In Part 3 of a series of interviews with the Director and cast of Kensington Arts Theatre’s The Laramie Project, meet Natalie McManus.
Joel: Please introduce yourself and tell our readers where they may have seen you perform before on local stages?
I have been active in theatre for many years, acting, producing, directing, and teaching theatre skills, and voice and speech for theatre, as well as serving on the board of directors of several theatres.
I trained extensively with Shakespeare & Company in Lenox, MA. By trade I am a Speech-Language Pathologist, a Designated Linklater Voice Teacher (speaking voice for theatre), and Certified Forensics Coach (public speaking). I am currently an adjunct teacher at Landon School, and work with groups and individuals through my company, Professionally Speaking, LLC, teaching voice and speech skills, as well as theatre skills.
Some of my significant theatre credits in the DC/MD area include: Sue Bayliss in All My Sons, and Ruth in Collected Stories, both with the Peace Mountain Theatre Company; Miss Maudie in To Kill a Mockingbird, and Mrs. Birling in An Inspector Calls, with Rockville Little Theatre; Lottie Wilton in Enchanted April, Nurse Ratched in One Flew Over the Cuckoo’s Nest, and Henrietta Iscariot in Last Days of Judas Iscariot, with Silver Spring Stage; Mollie in Mousetrap, with Potomac Theatre Co.; and Melanie in Water People with the Chevy Chase Players.
Why did you want to be part of the cast of KAT’s The Laramie Project?
This incident and subsequent play have had such a huge impact on our collective society. It awakened and helped progress our social and moral character as a country, even having an impact internationally. The play itself had a huge emotional impact on me when I first read it. There are so many layers to the story, as told by the many characters – real people – involved and affected by the murder of Matthew Shepard. There are plays you want to do because there is a terrific role to play, and there are plays you want to do because there is an important message that speaks to you, that you want to be a part of – and this is one of those plays.
Who do you play in the show and how do you relate to your characters?
I play a number of different characters in the play. One is Rebecca Hilliker, a college theatre professor. Having taught in the theatre department at George Mason University for nine years, I completely identify with her observations and concerns.
Some of the other characters I play are various townspeople from Laramie, Wyoming. Having grown up in a small town, I can identify with their close relationships and feelings of protectiveness towards the town, and concern over how it will be viewed by the outside world.
As an actor, it’s a delightful challenge to find different ways to portray different characters in a single play, and to pull from my own experiences in life to find a connection to each one.
How much did you know about Matthew Shepard and what took place on October 6, 1998, and what has been the most interesting thing you have learned about him and that event since you started working on this production?
I remember when the murder occurred and how horrified I was at the brutality of it. I remember how small Matthew was and how he was described as this wonderfully gentle and engaging young man. During our research, it was illuminating to find out about Matthew’s upbringing and his years of going to a boarding school because there was no school where his father was stationed overseas for kids past tenth grade. While he was traveling during one of his breaks from school – with a group from school – he was gang-raped. He struggled for several years after that and was just beginning to find his footing and confidence again when he was murdered.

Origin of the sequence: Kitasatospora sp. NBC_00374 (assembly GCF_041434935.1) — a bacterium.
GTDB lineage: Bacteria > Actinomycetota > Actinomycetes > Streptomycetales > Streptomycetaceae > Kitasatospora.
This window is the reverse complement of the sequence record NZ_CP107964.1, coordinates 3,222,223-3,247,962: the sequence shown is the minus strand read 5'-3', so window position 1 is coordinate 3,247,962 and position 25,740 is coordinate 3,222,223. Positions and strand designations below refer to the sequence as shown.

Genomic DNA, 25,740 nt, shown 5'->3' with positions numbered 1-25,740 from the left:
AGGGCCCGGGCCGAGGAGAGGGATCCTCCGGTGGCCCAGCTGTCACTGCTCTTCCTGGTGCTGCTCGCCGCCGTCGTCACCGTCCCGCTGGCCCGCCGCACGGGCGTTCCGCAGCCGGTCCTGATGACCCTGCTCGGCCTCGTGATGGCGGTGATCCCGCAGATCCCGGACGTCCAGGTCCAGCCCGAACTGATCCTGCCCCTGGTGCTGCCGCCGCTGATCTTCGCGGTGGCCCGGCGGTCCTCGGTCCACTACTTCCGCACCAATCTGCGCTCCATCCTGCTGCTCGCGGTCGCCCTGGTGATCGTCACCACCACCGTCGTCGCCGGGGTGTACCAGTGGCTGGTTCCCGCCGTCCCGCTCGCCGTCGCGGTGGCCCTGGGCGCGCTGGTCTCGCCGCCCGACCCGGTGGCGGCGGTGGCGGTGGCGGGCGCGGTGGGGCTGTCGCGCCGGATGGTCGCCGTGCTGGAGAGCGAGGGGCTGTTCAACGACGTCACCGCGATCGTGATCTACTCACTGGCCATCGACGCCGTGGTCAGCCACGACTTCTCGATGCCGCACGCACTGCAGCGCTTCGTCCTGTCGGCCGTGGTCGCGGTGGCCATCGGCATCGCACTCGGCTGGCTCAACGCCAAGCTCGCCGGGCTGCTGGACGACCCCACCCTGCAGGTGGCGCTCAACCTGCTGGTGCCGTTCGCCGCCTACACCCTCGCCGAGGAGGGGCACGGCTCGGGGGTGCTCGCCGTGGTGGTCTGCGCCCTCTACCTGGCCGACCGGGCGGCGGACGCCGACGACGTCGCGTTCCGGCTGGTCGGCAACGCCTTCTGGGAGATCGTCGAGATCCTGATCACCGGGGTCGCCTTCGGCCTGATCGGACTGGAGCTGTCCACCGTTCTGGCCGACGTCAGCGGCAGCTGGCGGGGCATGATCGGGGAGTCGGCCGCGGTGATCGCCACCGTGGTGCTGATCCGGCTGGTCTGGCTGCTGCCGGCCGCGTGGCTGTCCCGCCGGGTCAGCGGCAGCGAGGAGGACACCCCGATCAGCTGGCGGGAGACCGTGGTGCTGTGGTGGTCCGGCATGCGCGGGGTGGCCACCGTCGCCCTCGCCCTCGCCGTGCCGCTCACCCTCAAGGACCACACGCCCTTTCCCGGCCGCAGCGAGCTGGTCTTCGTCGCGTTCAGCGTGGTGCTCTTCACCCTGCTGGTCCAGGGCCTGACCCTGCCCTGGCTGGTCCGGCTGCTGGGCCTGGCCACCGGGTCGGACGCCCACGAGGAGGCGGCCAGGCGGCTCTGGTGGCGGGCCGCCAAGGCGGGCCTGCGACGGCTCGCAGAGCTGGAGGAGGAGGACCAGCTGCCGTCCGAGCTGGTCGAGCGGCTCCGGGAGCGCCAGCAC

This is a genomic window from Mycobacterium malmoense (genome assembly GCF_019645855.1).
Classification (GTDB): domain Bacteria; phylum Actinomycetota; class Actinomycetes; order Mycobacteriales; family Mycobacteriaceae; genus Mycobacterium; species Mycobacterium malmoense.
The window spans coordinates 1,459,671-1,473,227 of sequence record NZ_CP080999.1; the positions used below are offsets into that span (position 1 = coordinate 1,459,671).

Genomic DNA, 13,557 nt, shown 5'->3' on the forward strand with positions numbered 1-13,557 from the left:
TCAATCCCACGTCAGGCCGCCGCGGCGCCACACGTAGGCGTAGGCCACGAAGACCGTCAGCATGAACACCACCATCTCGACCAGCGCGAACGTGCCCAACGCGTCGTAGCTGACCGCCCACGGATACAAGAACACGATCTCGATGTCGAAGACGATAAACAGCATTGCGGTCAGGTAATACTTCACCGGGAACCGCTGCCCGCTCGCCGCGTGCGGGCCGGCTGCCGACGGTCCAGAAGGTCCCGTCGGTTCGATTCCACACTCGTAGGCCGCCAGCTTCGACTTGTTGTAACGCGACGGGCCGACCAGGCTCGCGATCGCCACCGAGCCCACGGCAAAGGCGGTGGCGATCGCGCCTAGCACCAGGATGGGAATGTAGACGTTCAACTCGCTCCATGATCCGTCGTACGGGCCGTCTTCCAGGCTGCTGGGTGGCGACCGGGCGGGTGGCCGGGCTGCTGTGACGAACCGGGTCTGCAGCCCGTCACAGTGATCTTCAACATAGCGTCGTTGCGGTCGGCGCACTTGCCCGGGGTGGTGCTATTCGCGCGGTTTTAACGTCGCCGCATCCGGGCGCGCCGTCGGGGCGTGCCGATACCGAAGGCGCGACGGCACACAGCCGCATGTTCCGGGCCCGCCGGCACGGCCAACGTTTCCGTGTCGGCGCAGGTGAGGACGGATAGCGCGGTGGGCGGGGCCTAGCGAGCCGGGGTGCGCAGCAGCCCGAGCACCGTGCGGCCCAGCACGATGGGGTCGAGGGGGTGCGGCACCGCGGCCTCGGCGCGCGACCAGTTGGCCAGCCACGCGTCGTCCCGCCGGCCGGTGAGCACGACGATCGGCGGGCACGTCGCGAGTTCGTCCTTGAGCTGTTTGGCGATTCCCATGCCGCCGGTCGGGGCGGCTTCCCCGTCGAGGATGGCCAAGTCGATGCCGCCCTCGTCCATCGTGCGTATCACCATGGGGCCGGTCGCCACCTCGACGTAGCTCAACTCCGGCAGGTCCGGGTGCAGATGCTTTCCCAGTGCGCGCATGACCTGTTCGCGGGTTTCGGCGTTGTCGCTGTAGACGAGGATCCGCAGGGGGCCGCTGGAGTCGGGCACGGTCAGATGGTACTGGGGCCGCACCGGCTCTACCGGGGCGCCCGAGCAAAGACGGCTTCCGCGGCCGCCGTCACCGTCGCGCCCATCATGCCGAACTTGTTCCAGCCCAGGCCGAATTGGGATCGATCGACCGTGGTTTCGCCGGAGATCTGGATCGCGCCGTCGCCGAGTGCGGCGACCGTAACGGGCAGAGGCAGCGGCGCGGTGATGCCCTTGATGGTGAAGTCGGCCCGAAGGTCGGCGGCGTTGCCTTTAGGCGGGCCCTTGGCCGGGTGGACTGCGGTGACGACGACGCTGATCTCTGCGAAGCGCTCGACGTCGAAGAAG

What have been some of the challenges you have had during rehearsals and how did Director John Nunemaker help you to resolve them and to mold your performance.
The main challenge has been finding a different voice and physicality for each of the characters I play. John has been very supportive of our exploration, and encouraging when we find the right note. John has his hands full with the choreography of this show because the set is basically the cast and our chairs (with some other things you’ll have to come and see for yourself). The set up changes with each scene, or “moment,” as they are called in the play. Remembering where to go and where your chair, or someone else’s goes, is getting easier the more we run it.
What has impressed you most about your fellow cast members?
I’ve been impressed with everyone’s dedication to the process. Everyone jumped right in and contributed during our research phase and table work. And everyone has been welcoming and working hard to make our portrayals of these real people as authentic as we can.
What do you want audiences to take with them after seeing you perform in The Laramie Project?
I’m hoping that people will see how senseless and horrific Matthew’s murder was. How hating someone just because they are gay is so very wrong. I’m hoping people will become more accepting of others The play will make you think – and realize – how far we have come – but also, how far we have yet to go in this country to be open and accepting of the LGBT community.
The Laramie Project plays from February 5-20, 2016 at Kensington Arts Theatre – performing at The Kensington Town Hall – 3710 Mitchell Street in Kensington, MD. For tickets call the box office at (206) 888-6642, or purchase them online.
Interviews With the Cast of Kensington Arts Theatre’s ‘The Laramie Project’: Part 1: Susan S. Porter.
Interviews With the Cast and Director of Kensington Arts Theatre’s ‘The Laramie Project’: Part 2: Zoe Bulitt.
Interviews With the Cast and Director of Kensington Arts Theatre’s ‘The Laramie Project’: Part 3: Natalie McManus.